Saturday, March 31, 2012

Two Clusters for the Price of One.

I was digging through my astrophotography folder recently and discovered a picture of the Double Cluster in Persues I'd taken last November that I hadn't reduced yet. I speedily corrected that, and now have a picture of the Double Cluster for your perusal.

The Double Cluster is a pair of open clusters cataloged as NGC 884 and NGC 869, respectively. (They also have the older names of χ Persei [that's the Greek letter chi] and h Persei.) Located in the constellation Perseus, they appear very close to each other on the sky. These two clusters are pretty easisly visible as a faint misty patch close to the border with Andromeda. They are located at distances of 7,600 and 6,800 light-years from Earth, so they are also not too far apart in space.

Anyway, enough exposition, have a picture!

NGC 884 (left) and NGC 869 (right), the Double Cluster in Perseus.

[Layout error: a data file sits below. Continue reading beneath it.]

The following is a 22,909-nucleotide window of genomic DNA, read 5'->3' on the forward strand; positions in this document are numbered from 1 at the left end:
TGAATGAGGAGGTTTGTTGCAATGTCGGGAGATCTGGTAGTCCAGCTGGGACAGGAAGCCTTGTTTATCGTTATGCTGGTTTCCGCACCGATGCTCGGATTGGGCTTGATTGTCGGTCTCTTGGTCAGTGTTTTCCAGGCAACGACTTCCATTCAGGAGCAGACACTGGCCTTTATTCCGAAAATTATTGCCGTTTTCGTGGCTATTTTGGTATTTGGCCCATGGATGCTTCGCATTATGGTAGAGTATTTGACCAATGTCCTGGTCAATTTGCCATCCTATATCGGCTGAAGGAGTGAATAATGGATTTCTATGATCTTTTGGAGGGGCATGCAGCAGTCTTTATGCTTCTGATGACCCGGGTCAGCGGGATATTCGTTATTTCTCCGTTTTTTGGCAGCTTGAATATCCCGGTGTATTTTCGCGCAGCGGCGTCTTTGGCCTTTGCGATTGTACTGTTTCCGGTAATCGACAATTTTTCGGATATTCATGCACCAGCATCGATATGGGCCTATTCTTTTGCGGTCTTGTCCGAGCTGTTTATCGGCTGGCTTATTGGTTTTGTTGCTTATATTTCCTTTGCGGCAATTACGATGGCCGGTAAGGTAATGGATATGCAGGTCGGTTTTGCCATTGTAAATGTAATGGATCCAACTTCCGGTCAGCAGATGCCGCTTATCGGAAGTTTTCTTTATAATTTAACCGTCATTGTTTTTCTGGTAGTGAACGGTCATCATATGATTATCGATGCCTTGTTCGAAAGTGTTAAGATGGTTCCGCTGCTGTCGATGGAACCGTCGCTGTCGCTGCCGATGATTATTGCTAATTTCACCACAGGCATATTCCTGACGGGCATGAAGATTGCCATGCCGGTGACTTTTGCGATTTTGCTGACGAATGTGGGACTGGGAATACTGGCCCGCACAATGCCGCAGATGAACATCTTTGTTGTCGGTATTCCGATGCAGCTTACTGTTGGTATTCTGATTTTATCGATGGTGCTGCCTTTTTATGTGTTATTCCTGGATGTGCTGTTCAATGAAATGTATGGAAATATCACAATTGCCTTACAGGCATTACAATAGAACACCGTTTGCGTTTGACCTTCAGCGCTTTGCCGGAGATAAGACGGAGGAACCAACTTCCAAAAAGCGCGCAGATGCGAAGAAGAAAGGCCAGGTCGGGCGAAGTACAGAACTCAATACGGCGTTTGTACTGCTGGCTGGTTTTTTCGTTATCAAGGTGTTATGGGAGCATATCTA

Being open clusters, there really isn't that much more I can think to say about them (since they don't have any stand-out features like a planetary nebula in from of them). They were apparently known from at least as early as 130 B.C. (though what they were wasn't know, of course). William Herschel, of Uranus-discovering fame, was apparently the first person to realize that they were two distinct clusters instead of one. Interestingly, they don't have a Messier number, so Messier either never came upon them, or, more likely, found them sufficiently obviously un-comet-like that he felt no need to include them in his list. Considering they can be made out with the naked eye, I'm guessing the latter is more likely.

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